Illinois State Library

Illinois Center for the Book

Individual Author Record

General Information

Name:  Richard Lawrence Schacht  

Pen Name: Richard Schacht, Professor Richard Schacht


Audience: Adult;

Born: 1941 in Racine, Wisconsin

-- Richard Lawrence Schacht on WorldCat --

Illinois Connection

Professor Emeritus at the University of Illinois, Urbana-Champaign.

Biographical and Professional Information

Richard Schacht is a philosopher and professor emeritus at the University of Illinois, Urbana-Champaign. He is a renowned expert on the philosophy of Friedrich Nietzsche, is the editor of International Nietzsche Studies and is Executive Director of the North American Nietzsche Society. His philosophical interests include continental philosophy, particularly Friedrich Nietzsche and Georg Wilhelm Friedrich Hegel and concepts such as human nature, alienation, and value theory.Along with the books he has written, he has also edited several books including ''Nietzsche: Selections''; ''Nietzsche, Genealogy, Morality''; and ''Human, All Too Human''.

Published Works Expand for more information

Titles At Your Library

ISBN: 0041500342

Allen & Unwin. 1971

Hegel and After: Studies in Continental Philosophy Between Kant and Sartre
ISBN: 0822932873

Univ of Pittsburgh Pr. 1975

Hegel and After was written for scholars and students interested in European philosophers between Kant and Sartre, this book is a series of studies of the most influential Continental thinks of the period.

Classical Modern Philosophers: Descartes to Kant
ISBN: 0415065771

Routledge. 1984

Descartes, Leibniz, Spinoza, Locke, Berkeley, Hume, and Kant: these are the seven philosophers who stand out from the rest in what is known as the `modern' period in philosophy. Their thought defines the mainstream of classical or early modern philosophy, largely responsible for shaping philosophy as we now know it.
In a clear and lively style, Richard Schacht has written a thorough introduction to the work of these seven founding fathers of modern philosophy. The bibliography has been updated for this revised edition to take account of the recent explosion of writings on modern philosophy.

Nietzsche (Arguments of the Philosophers)
ISBN: 0415090717

Routledge. 1985

Few philosophers have been as widely misunderstood as Nietzsche. His detractors and followers alike have often fundamentally misinterpreted him, distorting his views and intentions and criticizing or celebrating him for reasons removed from the views he actually held. Now Nietzsche assesses his place in European thought, concentrating upon his writings in the last decade of his productive life.

The Future of Alienation
ISBN: 0252063864

University of Illinois Press. 1994

Includes essays which call for a rethinking of a variety of forms of alienation in light of contemporary dynamics and an understanding of the dialectic of human selfhood and social participation.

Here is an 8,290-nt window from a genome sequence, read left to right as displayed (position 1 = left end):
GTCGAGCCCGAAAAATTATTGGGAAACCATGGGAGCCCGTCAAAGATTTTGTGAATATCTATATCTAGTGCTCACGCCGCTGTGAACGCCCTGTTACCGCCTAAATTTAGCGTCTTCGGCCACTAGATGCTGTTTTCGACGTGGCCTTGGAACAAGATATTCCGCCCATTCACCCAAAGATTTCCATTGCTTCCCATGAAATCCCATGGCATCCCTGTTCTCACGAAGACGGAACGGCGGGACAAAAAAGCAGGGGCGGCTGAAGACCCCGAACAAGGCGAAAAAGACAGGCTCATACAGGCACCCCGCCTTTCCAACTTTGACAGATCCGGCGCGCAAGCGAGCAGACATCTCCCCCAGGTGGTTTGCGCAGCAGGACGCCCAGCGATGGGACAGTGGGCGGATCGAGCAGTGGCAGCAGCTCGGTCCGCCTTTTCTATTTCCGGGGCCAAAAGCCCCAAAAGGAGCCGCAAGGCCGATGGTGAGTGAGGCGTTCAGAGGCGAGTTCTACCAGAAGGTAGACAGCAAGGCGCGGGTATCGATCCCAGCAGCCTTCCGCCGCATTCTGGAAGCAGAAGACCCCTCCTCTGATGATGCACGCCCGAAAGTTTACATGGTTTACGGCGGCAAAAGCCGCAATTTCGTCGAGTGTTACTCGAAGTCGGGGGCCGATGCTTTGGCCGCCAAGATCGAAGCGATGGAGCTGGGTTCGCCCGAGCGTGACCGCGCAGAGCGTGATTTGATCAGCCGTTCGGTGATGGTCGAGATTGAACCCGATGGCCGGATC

Making Sense of Nietzsche: REFLECTIONS TIMELY AND UNTIMELY (International Nietzsche Studies)
ISBN: 0252021258

University of Illinois Press. 1995

Finding an Ending: Reflections on Wagner's Ring
ISBN: 0195183606

Oxford University Press. 2005

Few musical works loom as large in Western culture as Richard Wagner's four-part Ring of the Nibelung. In Finding an Ending, two eminent philosophers, Philip Kitcher and Richard Schacht, offer an illuminating look at this greatest of Wagner's achievements, focusing on its far-reaching and subtle exploration of problems of meanings and endings in this life and world.

Kitcher and Schacht plunge the reader into the heart of Wagner's Ring, drawing out the philosophical and human significance of the text and the music. They show how different forms of love, freedom, heroism, authority, and judgment are explored and tested as it unfolds. As they journey across its sweeping musical-dramatic landscape, Kitcher and Schacht lead us to the central concern of the Ring--the problem of endowing life with genuine significance that can be enhanced rather than negated by its ending, if the right sort of ending can be found. The drama originates in Wotan's quest for a transformation of the primordial state of things into a world in which life can be lived more meaningfully. The authors trace the evolution of Wotan's efforts, the intricate problems he confronts, and his failures and defeats. But while the problem Wotan poses for himself proves to be insoluble as he conceives of it, they suggest that his very efforts and failures set the stage for the transformation of his problem, and for the only sort of resolution of it that may be humanly possible--to which it is not Siegfried but rather Brünnhilde who shows the way.

The Ring's ending, with its passing of the gods above and destruction of the world below, might seem to be devastating but Kitcher and Schacht see a kind of meaning in and through the ending revealed to us that is profoundly affirmative, and that has perhaps never been so powerfully and so beautifully expressed.



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